Every Frederick Douglass touchdown Friday night was a truth bomb.
That hard truth: Scott County is every bit as out-athleted by the Broncos right now as it was in many past November games against the likes of Trinity, Male and St. Xavier. Maybe more so.
To topple Lexington’s powerhouse of the present in the Class 5A District 6 championship at Birds’ Nest Stadium would have required near-perfection.
Valiant effort and the utmost class simply weren’t enough as this strangest of seasons in everyone's world ended for the previously unbeaten Cardinals, 39-21.
“They beat us. I don’t think we turned it over. We only had 25 penalty yards and zero turnovers,” SC coach Jim McKee said. “The margin for error is so small. They’re just better than us. I don’t know what more to say than that.”
Darius Neal scored four touchdowns to lead Frederick Douglass (6-1), which will travel to Pulaski County for a date with Southwestern in next Friday’s state quarterfinals.
Neal was never touched on either his 47-yard scoring grab from Samuel Cornett to open the game or a 21-yard TD ramble in the closing seconds of the first quarter.
His first score put the Broncos on track after they had apparent touchdowns nullified by penalties on consecutive plays.
Douglass sandwiched those scores on its first two possessions around a defensive stop and a shanked punt that covered only nine yards.
“We jumped offside on fourth-and-1 opening drive,” McKee said of the double whammy at the start. “We were doing exactly what we needed to be doing, which was taking the ball down the field, and we jumped offside.”
District player of the year Neal cashed in again with a 1-yard run in the final minute of the half to put the Broncos in front, 19-7, and his 49-yard scamper was one of two backbreaking touchdowns in the first four minutes of the third period.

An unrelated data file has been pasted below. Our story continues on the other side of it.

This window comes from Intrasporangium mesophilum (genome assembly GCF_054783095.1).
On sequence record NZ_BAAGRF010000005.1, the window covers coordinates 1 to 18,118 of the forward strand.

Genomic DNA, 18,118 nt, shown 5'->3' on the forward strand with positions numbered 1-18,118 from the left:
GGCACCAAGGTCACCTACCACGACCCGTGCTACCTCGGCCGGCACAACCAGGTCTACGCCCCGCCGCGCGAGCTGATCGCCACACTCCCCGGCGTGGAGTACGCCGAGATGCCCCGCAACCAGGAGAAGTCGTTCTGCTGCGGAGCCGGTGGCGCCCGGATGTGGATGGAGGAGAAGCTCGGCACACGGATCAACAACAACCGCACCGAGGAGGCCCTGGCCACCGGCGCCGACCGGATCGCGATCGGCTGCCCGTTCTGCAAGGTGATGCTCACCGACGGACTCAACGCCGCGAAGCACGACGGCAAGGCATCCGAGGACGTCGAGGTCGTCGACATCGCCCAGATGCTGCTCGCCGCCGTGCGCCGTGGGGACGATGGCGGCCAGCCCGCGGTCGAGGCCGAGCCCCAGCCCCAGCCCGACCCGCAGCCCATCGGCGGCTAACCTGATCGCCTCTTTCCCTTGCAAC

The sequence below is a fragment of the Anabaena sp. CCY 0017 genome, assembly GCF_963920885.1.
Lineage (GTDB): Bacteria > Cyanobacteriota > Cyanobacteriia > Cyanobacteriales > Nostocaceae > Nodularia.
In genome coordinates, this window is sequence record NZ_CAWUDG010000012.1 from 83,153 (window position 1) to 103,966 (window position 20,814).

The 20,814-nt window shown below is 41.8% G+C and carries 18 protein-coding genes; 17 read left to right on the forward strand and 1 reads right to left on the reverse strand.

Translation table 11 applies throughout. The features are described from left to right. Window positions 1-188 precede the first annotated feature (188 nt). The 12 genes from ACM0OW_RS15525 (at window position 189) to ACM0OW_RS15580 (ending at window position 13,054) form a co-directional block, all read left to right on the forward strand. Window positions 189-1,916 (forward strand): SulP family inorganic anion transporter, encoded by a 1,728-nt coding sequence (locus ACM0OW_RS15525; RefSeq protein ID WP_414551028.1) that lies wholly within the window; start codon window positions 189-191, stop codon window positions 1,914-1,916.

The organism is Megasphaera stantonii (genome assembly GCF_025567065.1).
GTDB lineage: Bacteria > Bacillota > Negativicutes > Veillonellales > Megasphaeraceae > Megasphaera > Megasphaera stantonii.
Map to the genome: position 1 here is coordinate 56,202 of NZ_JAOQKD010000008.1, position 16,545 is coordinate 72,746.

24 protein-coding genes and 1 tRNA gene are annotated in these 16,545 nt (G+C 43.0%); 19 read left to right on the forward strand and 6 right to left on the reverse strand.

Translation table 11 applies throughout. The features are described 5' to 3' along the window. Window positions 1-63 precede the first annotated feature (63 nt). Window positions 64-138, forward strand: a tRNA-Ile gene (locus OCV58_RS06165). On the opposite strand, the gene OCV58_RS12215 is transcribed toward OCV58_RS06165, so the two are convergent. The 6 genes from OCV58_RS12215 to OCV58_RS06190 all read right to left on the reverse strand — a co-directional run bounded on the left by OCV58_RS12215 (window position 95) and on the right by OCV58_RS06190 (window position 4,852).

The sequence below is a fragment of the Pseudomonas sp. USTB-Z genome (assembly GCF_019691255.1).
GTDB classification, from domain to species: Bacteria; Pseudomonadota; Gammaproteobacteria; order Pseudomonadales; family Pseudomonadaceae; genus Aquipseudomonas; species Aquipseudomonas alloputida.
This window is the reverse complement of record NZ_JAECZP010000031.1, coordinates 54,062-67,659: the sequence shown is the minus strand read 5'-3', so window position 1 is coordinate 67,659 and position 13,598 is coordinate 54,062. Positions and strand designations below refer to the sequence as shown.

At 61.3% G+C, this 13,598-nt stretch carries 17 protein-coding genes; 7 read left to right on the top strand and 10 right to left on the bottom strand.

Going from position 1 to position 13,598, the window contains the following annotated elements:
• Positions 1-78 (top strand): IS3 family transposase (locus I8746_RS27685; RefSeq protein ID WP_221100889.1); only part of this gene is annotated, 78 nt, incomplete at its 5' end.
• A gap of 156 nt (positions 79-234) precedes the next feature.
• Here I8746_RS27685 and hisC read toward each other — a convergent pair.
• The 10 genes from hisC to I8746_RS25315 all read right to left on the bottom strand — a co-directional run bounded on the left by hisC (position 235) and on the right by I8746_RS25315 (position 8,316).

Cornett was 12-for-16 through the air for 241 yards and three touchdowns. Douglass’ two blue-chip receivers, Dane Key and Dekel Crowdus, each caught one of those scoring tosses.
Crowdus finished with six grabs for 100 yards to go along with Neal’s 22 carries for 165 yards.
“I said last year, and it’s sour grapes probably, but how did they not win it?” McKee said. “How do they not win it this year? No offense to anybody else, but I’ve seen them all. How do they not win it?”
Scott County (7-1) scratched within six points on Zane Patton’s 18-yard TD strike to Jaxon Saylor with 3:13 remaining in the first half. Key first downs by Montago Jones on fourth-and-short and a sliding sideline catch by Kam Lay kept the drive afloat.
The rush of excitement on SC’s side of the stadium was short-lived. T.J. Horton’s 60-yard return of the ensuing kickoff set up the third touchdown by Neal for an almost immediate response.
“You can’t be a championship team if you can’t kick the ball inside the 5-yard line. No offense to Jacob Bange. He’s awesome. He’s like second in the state in PATs. He’s trying as hard as he can, and that’s ultimately on me,” McKee said. “I have to find somebody in a school of 1,200 students who can kick the ball inside the 5-yard line.
“They returned two kickoffs last week (for touchdowns, in a 62-21 win over Great Crossing). There is no way to kick off to them other than kick it in the end zone. That's it. Kick it in the end zone. But yeah, that was big, because we’d just made it 13-7.”